WASHINGTON -- It took the Senate Banking Committee about two minutes on Tuesday to unanimously pass a bill honoring those who walked in the historic 1965 civil rights marches in Selma, Alabama.
"I am pleased to serve as an original co-sponsor of this bill," said Sen. Richard Shelby (R-Ala.), the chairman, moments before it passed.
But while the bill has a noble aim -- to award the Congressional Gold Medal to thousands of people who marched on Bloody Sunday, Turnaround Tuesday and the final stretch of the 54 miles from Selma to Montgomery -- most of its supporters are doing nothing to restore the Voting Rights Act, the landmark 1965 law that came in response to those marches.
The Supreme Court struck down Section 4 of the act in 2013. In a 5-4 vote, the court ruled that the time had come to update that section, which determined which states and localities with a history of minority voter suppression had to get permission from the Justice Department to change voting laws. The court left it up to Congress to come up with a new formula for designating which regions of the country require special scrutiny.
That was more than a year and a half ago. House and Senate lawmakers introduced a bill last year to restore the law, but it went nowhere, largely due to a lack of GOP supporters. The House bill had a handful; the Senate bill had none.
Because of congressional inaction, states that previously required pre-clearance from the federal government -- Mississippi and Texas, to name two -- have been able to pass laws that make voting more difficult for people who are poor, disabled or a minority, through such means as requiring a government-issued photo ID in order to vote.
Some lawmakers are trying to push the bill again in this Congress, but its prospects look grim. Reps. Jim Sensenbrenner (R-Wis.) and John Conyers (D-Mich.) reintroduced their House bill this month with fewer GOP co-sponsors than it had last year. Sen. Patrick Leahy (D-Vt.) is expected to reintroduce the Senate bill soon, still without a GOP co-sponsor.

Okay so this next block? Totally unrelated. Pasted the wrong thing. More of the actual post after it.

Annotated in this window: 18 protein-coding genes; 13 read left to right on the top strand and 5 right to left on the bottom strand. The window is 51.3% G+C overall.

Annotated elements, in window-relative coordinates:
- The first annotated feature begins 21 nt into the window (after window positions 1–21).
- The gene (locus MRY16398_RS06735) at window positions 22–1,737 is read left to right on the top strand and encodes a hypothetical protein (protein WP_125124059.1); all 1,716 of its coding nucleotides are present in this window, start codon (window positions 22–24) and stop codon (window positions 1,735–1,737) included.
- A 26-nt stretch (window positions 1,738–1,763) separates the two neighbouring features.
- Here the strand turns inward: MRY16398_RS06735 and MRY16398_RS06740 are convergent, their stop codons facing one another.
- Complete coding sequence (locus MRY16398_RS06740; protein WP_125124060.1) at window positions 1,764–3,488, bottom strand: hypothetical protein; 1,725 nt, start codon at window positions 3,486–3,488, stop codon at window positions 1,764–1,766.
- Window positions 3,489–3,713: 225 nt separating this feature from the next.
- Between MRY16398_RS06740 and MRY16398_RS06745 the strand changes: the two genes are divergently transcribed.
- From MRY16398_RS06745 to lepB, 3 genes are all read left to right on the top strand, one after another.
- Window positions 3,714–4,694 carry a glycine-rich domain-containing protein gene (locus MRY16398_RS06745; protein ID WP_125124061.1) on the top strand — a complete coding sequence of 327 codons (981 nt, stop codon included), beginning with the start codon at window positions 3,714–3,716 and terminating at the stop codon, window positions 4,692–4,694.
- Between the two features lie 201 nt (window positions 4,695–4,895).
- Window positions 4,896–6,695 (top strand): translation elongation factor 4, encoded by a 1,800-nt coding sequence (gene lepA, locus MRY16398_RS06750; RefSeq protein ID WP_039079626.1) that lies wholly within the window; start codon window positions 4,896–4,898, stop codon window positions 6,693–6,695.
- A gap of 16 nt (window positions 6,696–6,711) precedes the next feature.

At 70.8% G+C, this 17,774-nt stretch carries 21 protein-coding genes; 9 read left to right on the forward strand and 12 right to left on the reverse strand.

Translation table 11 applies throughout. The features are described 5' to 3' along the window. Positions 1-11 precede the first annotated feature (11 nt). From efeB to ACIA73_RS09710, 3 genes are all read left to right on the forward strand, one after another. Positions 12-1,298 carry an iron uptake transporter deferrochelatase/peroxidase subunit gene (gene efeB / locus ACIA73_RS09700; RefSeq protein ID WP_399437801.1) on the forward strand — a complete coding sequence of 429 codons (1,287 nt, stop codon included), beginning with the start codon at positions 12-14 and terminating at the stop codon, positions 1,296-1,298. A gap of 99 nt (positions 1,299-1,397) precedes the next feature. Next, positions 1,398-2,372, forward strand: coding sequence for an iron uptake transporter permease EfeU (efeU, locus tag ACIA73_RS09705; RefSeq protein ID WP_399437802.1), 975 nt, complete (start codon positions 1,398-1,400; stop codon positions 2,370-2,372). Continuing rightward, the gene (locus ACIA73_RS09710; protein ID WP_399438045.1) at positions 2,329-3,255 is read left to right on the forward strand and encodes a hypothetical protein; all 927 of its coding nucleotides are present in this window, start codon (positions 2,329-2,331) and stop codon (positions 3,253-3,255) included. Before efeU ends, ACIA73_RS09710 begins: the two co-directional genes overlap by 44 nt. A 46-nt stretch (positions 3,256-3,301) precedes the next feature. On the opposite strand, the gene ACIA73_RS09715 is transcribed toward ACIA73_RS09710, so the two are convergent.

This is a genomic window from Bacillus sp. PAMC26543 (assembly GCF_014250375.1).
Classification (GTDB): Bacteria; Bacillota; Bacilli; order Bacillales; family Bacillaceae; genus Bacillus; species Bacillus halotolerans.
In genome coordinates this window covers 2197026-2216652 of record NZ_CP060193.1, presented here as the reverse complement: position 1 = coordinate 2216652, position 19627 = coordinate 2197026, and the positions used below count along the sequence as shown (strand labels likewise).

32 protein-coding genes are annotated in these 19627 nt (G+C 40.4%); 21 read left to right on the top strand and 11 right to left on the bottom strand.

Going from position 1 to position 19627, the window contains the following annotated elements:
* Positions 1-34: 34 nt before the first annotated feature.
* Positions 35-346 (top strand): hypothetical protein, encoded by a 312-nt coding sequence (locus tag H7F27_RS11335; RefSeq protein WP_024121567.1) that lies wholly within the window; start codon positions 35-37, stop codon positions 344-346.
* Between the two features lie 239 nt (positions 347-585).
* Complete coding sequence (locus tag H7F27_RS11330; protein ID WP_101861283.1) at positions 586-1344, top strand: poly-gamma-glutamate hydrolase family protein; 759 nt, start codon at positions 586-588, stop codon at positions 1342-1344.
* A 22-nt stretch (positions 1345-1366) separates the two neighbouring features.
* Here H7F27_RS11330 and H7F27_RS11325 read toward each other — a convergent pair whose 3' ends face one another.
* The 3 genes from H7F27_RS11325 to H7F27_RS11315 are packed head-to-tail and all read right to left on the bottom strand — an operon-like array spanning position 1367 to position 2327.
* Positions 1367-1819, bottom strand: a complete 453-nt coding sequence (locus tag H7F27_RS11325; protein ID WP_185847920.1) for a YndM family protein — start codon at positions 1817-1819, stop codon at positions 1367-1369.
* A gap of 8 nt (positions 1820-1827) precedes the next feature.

"I will continue to work to find a Senate Republican to join me in introducing bipartisan legislation to restore this landmark law so that every American's right to vote is protected," Leahy said in a statement.
Meanwhile, Rep. Bob Goodlatte (R-Va.), who chairs the House Judiciary Committee, said last month he doesn't think it's "necessary" to restore the law.
As the 50th anniversary of Selma approaches on March 7, lawmakers' eagerness to celebrate those who marched stands in sharp contrast to the lack of interest in fixing the law that resulted from their bravery.
Of the 22 senators on the Banking Committee who voted for Tuesday's bill, which explicitly states that the Selma marches "served as a catalyst for the Voting Rights Act of 1965," only two were co-sponsors of last year's bill to restore the law: Sens. Sherrod Brown (D-Ohio) and Chuck Schumer (D-N.Y.). The same bill that just cleared the Banking Committee sailed through the House earlier this month, 420-0. Yet the Voting Rights Act bill in that chamber has just 30 co-sponsors.
The Huffington Post reached out to all of the Senate Banking Committee members to see if any planned to sign on to Leahy's bill. No Republican offices responded. Four Democratic offices did.
"Senator Reed supports restoring the Voting Rights Act and is looking forward to taking a look at Senator Leahy's new Voting Rights Amendment package when it's introduced this Congress," said Chip Unruh, a spokesman for Sen. Jack Reed (D-R.I.).
"He will co-sponsor again," said Brown spokeswoman Meghan Dubyak. "Next week, he's leading the Faith and Politics Congressional pilgrimage to Selma, and may be introducing additional legislation related to the 50th anniversary."
A spokeswoman for Sen. Heidi Heitkamp (D-N.D.) said she supports fixing the Voting Rights Act but wants to make sure it includes protections for Native Americans. A Schumer spokesman said the senator is on board too, assuming the bill is the same as last year.
Before moving on to other business in the Banking Committee, Brown made a plea to his colleagues to pay tribute to those who marched in Selma not simply by giving them a medal, but by staying true to their purpose.
"It used to be we were in the business of expanding voter rolls, but lately too many states have thrown up barriers to voting, ostensibly to cure the problem of in-person voting fraud. But this kind of fraud is almost nonexistent," Brown said. "Fifty years later, state governments are once again making it a bit harder, or in some cases a lot harder, to vote. Let's honor those foot soldiers today, March 7 and in everything we do."